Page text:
The brief, filed in the 6th U.S. Circuit Court of Appeals says that the presumption of prudence does not apply or is rebutted whenever a fiduciary knowingly pays an inflated price for employer stock. Solis agreed with the district court’s decision that a plaintiff rebuts the presumption of prudence by showing that a prudent fiduciary would not invest in the stock under the prevailing circumstances, and plaintiffs are not required to plead additional allegations that the sponsoring employer was on the verge of a “drastic, extreme or impending collapse.”
In addition, Solis wrote that the presumption is an evidentiary presumption, and as such, the district court also correctly concluded that the presumption did not provide grounds for dismissal at the pleading stage.
Solis also agreed with the district court’s holding that because “ERISA fiduciaries are liable for making misrepresentations in plan documents, they should also be prohibited from incorporating into plan documents other documents [including SEC filings] that make material misrepresentations about the company and then disseminating those misrepresentations to plan participants.”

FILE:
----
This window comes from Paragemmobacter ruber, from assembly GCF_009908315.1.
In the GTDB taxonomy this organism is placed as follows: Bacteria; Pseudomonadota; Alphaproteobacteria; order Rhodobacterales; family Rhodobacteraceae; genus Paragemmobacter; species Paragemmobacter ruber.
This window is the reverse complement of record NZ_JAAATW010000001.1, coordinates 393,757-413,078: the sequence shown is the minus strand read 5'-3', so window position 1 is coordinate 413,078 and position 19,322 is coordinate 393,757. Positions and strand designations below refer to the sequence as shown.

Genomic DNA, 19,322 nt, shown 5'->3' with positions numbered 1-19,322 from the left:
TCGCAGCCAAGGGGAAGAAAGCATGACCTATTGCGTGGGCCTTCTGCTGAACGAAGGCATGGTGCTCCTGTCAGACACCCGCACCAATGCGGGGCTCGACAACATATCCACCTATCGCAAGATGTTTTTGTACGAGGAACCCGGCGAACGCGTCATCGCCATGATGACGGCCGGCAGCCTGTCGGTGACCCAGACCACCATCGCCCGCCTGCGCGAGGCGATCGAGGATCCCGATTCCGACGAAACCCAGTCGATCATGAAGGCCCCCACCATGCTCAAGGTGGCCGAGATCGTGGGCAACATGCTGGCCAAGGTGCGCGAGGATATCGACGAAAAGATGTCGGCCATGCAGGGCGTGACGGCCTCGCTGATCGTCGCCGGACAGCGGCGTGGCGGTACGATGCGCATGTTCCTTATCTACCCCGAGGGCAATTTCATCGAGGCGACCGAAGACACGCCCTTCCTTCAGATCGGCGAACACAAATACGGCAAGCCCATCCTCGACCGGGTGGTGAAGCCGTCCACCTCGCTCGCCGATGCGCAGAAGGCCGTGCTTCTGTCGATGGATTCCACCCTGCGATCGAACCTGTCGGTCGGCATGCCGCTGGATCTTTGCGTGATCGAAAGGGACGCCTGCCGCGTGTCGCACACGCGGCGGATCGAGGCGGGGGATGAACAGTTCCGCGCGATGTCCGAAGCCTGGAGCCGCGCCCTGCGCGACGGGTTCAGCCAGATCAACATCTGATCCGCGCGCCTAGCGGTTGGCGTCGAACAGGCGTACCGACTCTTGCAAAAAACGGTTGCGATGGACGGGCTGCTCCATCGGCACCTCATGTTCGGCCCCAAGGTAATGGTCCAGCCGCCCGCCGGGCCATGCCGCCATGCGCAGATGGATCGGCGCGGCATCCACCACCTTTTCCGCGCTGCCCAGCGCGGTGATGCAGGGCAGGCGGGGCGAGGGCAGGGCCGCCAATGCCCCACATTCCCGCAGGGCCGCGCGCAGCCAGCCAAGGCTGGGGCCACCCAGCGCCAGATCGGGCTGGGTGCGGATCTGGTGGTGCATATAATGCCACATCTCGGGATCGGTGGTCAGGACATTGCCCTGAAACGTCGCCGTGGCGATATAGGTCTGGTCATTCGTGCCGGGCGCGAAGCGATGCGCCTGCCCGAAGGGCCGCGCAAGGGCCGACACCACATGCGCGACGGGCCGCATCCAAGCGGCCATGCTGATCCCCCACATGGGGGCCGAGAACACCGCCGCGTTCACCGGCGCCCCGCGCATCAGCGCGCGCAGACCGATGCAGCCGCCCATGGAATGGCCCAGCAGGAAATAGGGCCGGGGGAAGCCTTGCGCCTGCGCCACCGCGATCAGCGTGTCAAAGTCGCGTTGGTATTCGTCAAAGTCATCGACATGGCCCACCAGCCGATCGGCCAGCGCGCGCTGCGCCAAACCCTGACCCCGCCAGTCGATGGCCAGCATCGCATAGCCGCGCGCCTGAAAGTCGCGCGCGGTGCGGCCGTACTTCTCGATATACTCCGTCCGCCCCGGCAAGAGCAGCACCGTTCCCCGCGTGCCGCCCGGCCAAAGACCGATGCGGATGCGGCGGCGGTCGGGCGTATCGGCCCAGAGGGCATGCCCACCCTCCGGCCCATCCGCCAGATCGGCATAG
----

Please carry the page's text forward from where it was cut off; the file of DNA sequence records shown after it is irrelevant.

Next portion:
The district court, however, dismissed the case last year ruling that neither of the plaintiffs who brought the suit had suffered injury from their holding of KeyCorp stock in their plan accounts and, therefore lacked standing to sue (see “KeyCorp Stock Drop Case Dismissed“).
The Secretary filed a separate amicus brief on January 12, 2011, in support of the plaintiff-appellant with respect to those issues.The current amicus brief is here.